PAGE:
Farhana is an internationally-recognized terrorism expert who advises U.S. policymakers and is a frequent speaker at U.S. government events and international conferences.
For nearly a decade, Ms. Qazi has been the most prominent American-Muslim woman to examine conflicts in the Islamic world. Her travels to South Asia, which include Pakistan and the disputed region of Kashmir, as well as to other Islamic countries to assess patterns of violence has made her an internationally-recognized terrorism expert. Based on her knowledge of events in the Muslim world, Ms. Qazi advises U.S. policymakers and is a frequent speaker at U.S. government events and international conferences.
Currently, she is a Senior Instructor for Pakistan on the AFPAK Regional Training Team responsible for designing a variety of training courses for the U.S. military and other government audiences. These courses offer students an in-depth look at Pakistan. Qazi provides a unique insight into Pakistan, given her cultural, ethnic, and linguistic heritage. She introduces students to Pakistan’s vast geography, offers historical context and reviews the fragile state’s political landscape, as well as closely examines cultural trends. In addition to instructing the Foundation class at The National Defense University, Ms. Qazi participates in senior-level training courses or seminars, specifically addressing governance and politics of Pakistan. In addition to teaching at NDU, she instructs several times a year to various U.S. military audiences and government officials. Evaluations from former students and coordinators point to her energy, enthusiasm, and expertise on Pakistan’s complexities and contradictions. Ms. Qazi also teaches classes on Islam and Islamic civilization, focusing on historical contributions of the faith as well as challenges within political Islam.
Before 9/11, Ms. Qazi was the first American Muslim woman to serve in the Counter-Terrorism Center in the US government. She provided support to senior officials in the administration and worked across the U.S. military and diplomatic community. Her contribution to the Center has not been unnoticed. She received several Meritorious Awards for outstanding service. Before leaving the government, she was also recognized for her expertise on Islam and overall contribution to the Center.
After five years of service, she soon joined the RAND Corporation in August 2005 as an International Policy Analyst. Her research has been focused on the impact of Islamist movements in the Arab Middle East as well as security challenges to South Asia. She managed several research projects inside Pakistan, which included an examination of the madrasa or religious educational system, the security dynamics in Kashmir, and the role of women in leading Islamist movements.
Ms. Qazi is widely published and quoted in media around the world. Her editorial titled “Where is the Revolt in Pakistan?” for Reuters in May 2011 has received international attention while previous publications on the female suicide bomber trend in Iraq have prompted action by senior U.S. policymakers at the U.S. Embassy and the Multi-National Force-Iraq in Baghdad. Her articles and reviews have also appeared in The International Herald Tribune, Foreign Policy Newsweek, The Middle East Times, The Washington Post, The Washington Times, Oxford Analytica, and Reuters, CTC Sentinel, Dawn, United Press International, Associated Press, Globe and Mail, as well as academic journals in the United States and Pakistan. Her work can be accessed on her website, www.farhanaqazi.com. She has been featured on CNN, BBC, PBS, Al-Jazeera, FOX, National Public Radio (NPR), Voice of America, and other media all over the world, including Pakistani state television. This year, she has been working on a book that addresses the women of the Kashmir valley.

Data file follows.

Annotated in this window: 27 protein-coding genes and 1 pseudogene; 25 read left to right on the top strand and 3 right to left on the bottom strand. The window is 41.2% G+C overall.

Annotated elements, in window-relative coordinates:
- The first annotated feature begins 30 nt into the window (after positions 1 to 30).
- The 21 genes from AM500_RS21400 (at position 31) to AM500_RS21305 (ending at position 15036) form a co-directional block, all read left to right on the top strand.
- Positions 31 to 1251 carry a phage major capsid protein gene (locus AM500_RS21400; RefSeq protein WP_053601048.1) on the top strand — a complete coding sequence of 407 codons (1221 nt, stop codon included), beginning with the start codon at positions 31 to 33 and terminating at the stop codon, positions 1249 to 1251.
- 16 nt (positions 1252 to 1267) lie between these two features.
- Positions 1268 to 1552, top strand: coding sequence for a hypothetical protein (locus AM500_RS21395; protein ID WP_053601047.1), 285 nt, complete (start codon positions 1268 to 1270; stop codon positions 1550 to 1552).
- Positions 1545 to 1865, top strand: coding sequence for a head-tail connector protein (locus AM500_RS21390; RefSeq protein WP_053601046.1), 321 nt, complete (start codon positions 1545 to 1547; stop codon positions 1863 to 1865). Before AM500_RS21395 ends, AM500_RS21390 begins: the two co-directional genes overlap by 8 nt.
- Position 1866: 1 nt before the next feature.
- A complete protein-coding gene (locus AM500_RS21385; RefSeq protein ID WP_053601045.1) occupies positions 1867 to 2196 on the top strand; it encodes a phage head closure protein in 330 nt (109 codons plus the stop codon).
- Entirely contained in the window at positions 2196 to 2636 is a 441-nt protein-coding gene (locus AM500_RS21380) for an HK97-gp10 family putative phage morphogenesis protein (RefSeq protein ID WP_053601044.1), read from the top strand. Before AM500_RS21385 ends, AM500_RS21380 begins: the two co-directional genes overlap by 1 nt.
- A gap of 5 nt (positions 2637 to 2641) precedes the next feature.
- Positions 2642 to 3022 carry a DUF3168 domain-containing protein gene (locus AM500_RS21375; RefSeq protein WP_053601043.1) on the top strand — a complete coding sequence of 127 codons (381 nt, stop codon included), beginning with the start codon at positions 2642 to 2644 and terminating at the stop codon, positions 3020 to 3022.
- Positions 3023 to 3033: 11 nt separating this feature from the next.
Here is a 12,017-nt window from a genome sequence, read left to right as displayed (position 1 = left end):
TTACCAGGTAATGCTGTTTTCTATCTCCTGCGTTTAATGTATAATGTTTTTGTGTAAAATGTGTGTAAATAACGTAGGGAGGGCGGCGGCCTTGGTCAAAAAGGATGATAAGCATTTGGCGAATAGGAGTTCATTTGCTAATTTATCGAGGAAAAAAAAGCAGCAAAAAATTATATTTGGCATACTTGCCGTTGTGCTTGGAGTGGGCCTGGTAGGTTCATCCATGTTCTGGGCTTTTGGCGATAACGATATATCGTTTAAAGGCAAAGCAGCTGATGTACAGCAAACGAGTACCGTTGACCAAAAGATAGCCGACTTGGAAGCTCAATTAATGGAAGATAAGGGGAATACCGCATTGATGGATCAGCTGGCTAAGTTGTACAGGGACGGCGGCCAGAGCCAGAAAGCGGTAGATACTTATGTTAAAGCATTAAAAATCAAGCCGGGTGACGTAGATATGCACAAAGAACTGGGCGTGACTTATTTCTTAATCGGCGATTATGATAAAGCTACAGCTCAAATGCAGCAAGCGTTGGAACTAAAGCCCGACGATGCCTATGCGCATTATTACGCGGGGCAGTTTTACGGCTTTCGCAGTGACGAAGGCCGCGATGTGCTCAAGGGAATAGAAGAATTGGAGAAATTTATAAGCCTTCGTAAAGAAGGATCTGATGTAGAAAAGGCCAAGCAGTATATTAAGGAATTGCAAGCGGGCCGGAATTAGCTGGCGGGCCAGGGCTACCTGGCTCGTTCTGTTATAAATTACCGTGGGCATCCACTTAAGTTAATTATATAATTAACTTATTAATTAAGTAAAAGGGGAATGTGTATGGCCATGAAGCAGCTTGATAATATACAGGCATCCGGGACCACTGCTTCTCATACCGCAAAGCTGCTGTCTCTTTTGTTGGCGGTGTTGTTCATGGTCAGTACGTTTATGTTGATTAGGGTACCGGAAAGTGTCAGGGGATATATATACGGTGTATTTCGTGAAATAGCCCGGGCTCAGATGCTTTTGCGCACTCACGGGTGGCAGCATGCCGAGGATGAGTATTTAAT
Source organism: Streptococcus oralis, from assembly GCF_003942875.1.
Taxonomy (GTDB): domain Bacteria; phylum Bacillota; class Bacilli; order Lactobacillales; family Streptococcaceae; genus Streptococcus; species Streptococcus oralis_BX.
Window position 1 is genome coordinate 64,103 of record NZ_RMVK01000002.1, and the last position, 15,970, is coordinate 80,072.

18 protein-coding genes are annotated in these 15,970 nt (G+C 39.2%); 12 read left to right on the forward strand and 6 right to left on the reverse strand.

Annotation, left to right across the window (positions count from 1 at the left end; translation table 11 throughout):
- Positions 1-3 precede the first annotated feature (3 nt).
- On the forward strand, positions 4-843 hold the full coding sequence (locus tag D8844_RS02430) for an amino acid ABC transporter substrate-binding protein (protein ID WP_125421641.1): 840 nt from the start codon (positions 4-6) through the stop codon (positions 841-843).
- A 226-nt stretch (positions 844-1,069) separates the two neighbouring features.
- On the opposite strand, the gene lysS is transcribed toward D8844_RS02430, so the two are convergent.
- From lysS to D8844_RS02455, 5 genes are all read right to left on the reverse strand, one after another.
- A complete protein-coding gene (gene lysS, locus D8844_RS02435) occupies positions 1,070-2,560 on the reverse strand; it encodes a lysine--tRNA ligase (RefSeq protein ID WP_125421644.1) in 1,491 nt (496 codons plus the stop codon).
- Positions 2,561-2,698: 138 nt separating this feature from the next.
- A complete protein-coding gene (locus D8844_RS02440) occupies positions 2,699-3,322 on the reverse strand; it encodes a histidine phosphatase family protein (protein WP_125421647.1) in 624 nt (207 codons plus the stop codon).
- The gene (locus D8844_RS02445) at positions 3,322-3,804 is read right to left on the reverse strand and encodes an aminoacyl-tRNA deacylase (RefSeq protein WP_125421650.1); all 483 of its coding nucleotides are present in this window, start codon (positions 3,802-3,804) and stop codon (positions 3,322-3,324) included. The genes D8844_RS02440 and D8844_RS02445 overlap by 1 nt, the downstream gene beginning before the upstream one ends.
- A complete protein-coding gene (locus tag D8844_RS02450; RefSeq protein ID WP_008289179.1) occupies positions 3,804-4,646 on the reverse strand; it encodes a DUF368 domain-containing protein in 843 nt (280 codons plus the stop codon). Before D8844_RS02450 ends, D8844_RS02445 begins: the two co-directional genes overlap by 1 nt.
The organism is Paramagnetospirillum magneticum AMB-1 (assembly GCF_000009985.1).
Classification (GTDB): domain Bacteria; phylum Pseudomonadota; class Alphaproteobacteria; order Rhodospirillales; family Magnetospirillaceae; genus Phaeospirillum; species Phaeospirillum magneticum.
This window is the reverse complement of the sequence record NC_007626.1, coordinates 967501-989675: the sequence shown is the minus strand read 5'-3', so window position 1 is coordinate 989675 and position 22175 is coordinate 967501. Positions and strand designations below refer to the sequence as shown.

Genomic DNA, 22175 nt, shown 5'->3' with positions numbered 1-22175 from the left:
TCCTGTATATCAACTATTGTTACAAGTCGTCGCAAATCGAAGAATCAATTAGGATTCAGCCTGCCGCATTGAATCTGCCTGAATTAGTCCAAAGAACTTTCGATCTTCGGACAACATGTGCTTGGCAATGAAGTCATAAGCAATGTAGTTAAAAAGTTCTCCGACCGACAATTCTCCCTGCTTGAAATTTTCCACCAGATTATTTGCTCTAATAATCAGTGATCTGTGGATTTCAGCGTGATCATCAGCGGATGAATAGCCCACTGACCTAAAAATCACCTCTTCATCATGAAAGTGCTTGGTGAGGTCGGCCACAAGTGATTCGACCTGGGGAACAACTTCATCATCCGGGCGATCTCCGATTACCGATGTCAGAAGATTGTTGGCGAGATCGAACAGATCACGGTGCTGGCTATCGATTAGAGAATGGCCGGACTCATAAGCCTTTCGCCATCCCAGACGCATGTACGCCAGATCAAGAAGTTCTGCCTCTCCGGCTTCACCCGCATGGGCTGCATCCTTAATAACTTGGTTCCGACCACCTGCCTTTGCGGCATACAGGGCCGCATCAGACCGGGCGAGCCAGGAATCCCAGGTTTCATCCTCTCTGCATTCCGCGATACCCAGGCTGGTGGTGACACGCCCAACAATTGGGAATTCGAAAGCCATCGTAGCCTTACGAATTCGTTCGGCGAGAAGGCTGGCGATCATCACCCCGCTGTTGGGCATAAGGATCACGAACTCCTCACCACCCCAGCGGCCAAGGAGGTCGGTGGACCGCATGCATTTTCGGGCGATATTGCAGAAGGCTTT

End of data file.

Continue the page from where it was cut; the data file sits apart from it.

Ms. Qazi is a frequent speaker at international conferences and regularly designs courses tailored for U.S. government audiences on political Islam and emerging threats to the United States and the larger global community. In 2010 and 2011, she developed courses for U.S. government analysts on Islamic radicalization and political trends in the Muslim world that likely affect U.S. foreign policy. She has presented her work to diverse audiences, which have included Oxford University, The International Institute for Strategic Studies in the United Kingdom, The School of International and Public Affairs at Columbia University, The Fletcher School of Law and Diplomacy at Tufts University, The National Defense University in Pakistan and more.
Born in Pakistan, Qazi grew up in the southern state of Texas. She is a graduate of The Security Policy Studies Program at The George Washington University in Washington, D.C. and holds a Bachelors of Arts from Southwestern University in Georgetown, TX. She is the recipient of the Excellence in French Award and a multiple year recipient of Academic Achievement Award.
She is proficient in Urdu, Punjabi, Hindi, French, and is learning modern standard Arabic.